Attention deficit hyperactivity disorder (ADHD) is the most commonly studied and diagnosed psychiatric disorder in children and adolescents. ADHD is characterized by inattentiveness, hyperactivity or restlessness, disruptive behaviour, and poor impulse control. Children with ADHD have an inability to focus and are easily distracted. They also tend to be very physically active and have trouble being still.
Inattentiveness is most commonly seen as; changing activity constantly, trouble with organising activities, an inability to complete time-consuming and complex tasks, being easily distracted with a short attention span, forgetfulness, making careless mistakes, seeming to not listen to or follow instructions.
Hyperactivity and impulsiveness
Hyperactivity and impulsiveness are commonly seen as; an inability to stay still, particularly when it is calm or quiet, compulsive fidgeting, an inability to to focus concentration on activities; continual physical movement, being excessively talkative, an inability to wait their turn, compulsive and thoughtless actions, a compulsion to interrupt conversations as well as a decreased sense of fear.
Related conditions in children and teenagers with ADHD
Children with ADHD may also suffer with; anxiety disorder – frequent and impulsive anxiety and nervousness as well as occasional physical signs of rapid heartbeat, sweating and dizziness. Oppositional defiant disorder (ODD) – seen as disruptive behaviour mainly with figures of authority (parents and teachers), conduct disorder which is seen as a tendency towards antisocial behaviour (stealing, fighting, vandalism and harming people or animals), sleep problems and insomnia, autistic spectrum disorder (ASD) seen as issues with social interaction, communication and behaviour, epilepsy which affects the brain causing fits or seizures, Tourette’s syndrome which is a nervous system syndrome causing a combination of involuntary noises and movements (tics), learning difficulties including dyslexia as well as depresssion.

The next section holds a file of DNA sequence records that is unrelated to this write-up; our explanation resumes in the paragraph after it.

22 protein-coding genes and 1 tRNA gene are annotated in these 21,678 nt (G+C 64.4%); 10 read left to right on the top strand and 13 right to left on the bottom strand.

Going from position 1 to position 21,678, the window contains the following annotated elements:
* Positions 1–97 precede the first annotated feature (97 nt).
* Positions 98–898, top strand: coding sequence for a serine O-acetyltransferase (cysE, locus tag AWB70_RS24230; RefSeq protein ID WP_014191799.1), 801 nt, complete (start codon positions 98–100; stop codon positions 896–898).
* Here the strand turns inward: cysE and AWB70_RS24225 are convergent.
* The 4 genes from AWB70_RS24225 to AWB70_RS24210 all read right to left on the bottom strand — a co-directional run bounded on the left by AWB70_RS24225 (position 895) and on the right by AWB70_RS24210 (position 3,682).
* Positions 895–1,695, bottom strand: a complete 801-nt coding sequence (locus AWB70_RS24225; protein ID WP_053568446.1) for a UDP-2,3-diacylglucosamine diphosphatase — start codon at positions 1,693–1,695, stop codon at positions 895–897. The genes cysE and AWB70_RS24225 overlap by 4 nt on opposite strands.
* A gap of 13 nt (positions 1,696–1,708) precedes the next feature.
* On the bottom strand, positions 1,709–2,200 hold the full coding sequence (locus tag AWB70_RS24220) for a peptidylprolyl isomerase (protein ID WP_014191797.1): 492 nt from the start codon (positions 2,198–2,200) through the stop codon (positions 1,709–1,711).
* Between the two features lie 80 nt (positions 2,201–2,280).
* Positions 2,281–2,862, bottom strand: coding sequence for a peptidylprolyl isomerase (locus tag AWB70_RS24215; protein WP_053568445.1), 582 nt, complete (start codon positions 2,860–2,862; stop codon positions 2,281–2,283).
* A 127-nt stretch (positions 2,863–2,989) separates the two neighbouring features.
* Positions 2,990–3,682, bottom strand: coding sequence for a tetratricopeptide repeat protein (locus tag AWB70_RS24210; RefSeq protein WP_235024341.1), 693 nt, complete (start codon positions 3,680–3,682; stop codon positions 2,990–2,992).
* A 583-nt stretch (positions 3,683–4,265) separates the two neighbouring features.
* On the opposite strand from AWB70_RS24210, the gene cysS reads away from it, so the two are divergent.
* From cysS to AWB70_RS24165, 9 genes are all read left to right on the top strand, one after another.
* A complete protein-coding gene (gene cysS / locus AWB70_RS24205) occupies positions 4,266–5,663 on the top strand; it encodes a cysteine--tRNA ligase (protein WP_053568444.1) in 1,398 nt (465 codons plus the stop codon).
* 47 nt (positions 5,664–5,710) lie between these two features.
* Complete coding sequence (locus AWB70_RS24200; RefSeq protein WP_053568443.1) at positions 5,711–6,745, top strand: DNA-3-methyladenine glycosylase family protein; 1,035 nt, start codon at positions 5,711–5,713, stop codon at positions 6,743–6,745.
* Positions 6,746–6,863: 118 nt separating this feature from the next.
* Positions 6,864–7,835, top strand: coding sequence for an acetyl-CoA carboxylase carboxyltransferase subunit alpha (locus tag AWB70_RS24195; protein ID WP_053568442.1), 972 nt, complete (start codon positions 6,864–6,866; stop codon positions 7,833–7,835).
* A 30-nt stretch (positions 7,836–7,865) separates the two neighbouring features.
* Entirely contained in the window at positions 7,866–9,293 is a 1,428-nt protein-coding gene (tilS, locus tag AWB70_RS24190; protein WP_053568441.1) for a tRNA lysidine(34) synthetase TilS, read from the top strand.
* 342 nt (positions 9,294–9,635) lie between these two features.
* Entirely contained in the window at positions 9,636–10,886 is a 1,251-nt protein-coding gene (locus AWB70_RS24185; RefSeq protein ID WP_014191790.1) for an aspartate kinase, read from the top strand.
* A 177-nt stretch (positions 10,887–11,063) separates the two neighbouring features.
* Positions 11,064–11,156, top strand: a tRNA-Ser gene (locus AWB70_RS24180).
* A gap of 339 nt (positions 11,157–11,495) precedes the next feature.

Without treatment, ADHD can affect a child’s social development and school performance. With treatment, most children with ADHD improve. Seeing a mental health professional can provide children with ADHD critical help in handling frustrations and building self-esteem. Parents of children suffering from ADHD can also benefit from therapy to help them develop healthy and supportive ways of coping.